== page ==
While the giants of the gene silencing Alnylam ($ALNY) and ISIS ($ISIS) have stolen the news through collaborations and milestone payments the announcement that there is a new clinical RNAi company has largely been overlooked. Today, Benitec Biopharma ($BNIKF) (ASX:BLT) announced that it has been give the all clear by the Food and Drug Administration (FDA) to commence its clinical trial for the treatment of Hepatitis C (HCV).
Benitec's subsidiary, Tacere, worked with Pfizer ($PFE) in the early stages of the development of this treatment, now referred to as TT-034. To-date, two papers (paper 1, paper 2) have been published in peer reviewed journals and a third is about to be published. TT-34 is a "one-shot" treatment which involves the delivery of a multiple shrna expression cassette via an adreno associated virus (AAV8). The novel triple shrna approach is designed to eradicate HCV while minimising the virus's opportunity to mutate its way around the treatment.
HCV is notoriously difficult to assess in animal models because it only occurs naturally in humans and chimpanzees. However, the efficacy and low toxicity of TT-034 in non-human primates was outstanding, showing ~ 99% clearances in hepatocytes with no toxicity. This exciting result bodes well for the new trial and this was acknowledged by the unanimous support of the Recombinant DNA Advisory Committee (RAC).
In the last month, two papers have been published which bring into doubt the efficiency of the AAV8 vector and its transduction capacity in the human liver. This could be a problem for TT-034 as AAV8 is the means by which the shrna enters the human liver cells. However, in considering the possible effects of this new research on Benitec's trial the following needs to be taken into consideration.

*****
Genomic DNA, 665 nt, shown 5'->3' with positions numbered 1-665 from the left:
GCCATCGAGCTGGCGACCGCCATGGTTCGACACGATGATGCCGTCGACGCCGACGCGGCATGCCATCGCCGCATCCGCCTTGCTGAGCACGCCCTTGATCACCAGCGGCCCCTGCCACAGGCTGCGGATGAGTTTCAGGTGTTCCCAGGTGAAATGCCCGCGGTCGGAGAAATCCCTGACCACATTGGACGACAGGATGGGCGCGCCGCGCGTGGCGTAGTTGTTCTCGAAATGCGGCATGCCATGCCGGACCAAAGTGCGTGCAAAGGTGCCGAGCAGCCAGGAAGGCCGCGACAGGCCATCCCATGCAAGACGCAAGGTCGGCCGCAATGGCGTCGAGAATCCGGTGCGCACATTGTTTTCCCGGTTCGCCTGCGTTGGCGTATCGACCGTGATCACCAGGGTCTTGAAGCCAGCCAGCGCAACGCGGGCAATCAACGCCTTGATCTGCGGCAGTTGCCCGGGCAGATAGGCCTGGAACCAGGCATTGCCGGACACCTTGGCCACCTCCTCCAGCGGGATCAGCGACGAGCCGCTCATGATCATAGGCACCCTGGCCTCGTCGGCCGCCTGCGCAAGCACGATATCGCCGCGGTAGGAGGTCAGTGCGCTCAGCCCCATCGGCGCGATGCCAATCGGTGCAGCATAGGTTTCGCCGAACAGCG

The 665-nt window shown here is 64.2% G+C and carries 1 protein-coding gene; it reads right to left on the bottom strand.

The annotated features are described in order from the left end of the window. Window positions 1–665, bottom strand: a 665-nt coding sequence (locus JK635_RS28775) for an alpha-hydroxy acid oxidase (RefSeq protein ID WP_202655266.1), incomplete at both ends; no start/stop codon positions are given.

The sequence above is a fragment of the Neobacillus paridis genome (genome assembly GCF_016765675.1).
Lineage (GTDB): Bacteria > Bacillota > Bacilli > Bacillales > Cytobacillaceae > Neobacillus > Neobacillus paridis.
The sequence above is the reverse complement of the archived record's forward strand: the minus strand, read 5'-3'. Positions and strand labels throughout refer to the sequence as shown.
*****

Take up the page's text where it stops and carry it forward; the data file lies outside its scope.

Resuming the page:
Paper 1 suggests that current animal models of AAV8 transduction are inaccurate predictors of human transduction. However, because there is little data on human liver transduction levels this team proposes a new animal model. As of yet, there is no clinical human data to supports the claim that the new model is a more accurate predictor of human transduction than the old models. So, at this stage, there is no reason to assume that human AAV8 transduction levels in the TT-034 trial will be anything less than the company is expecting, based on its own and Pfizer's pre-clinical work.
Paper 2 does use human clinical data gathered from a gene therapy clinical trial for haemophilia. It says that at an AAV8 dose rate starting at 2x1012 vg/kg the body, in some patients, may initiate an immune response which would significantly reduce the AAV8 transduction rate. Again the limited dataset makes it impossible to define predictive parameters. As far as the trial of TT-034 is concerned, the dosing rates shown in the presentation to the RAC indicate that only the cohort dosed at the highest rate will breach this threshold. This being the case, 1) it is possible that a lower dose will be efficacious, or 2) the higher dose could be managed or re-engineered to avoid the problems identified by the haemophilia team, should that be necessary.
Benitec seems to have all the bases covered as best as can be given the very uncertain world of biotech and drug development. Early safety results from the trial should start coming in a few months after the first cohort is dosed and efficacy results several months later. Only then will we know if the company has got it right. If they do get it right, expect Benitec to steal the headlines on that day!
Disclosure: I am long BNIKF, .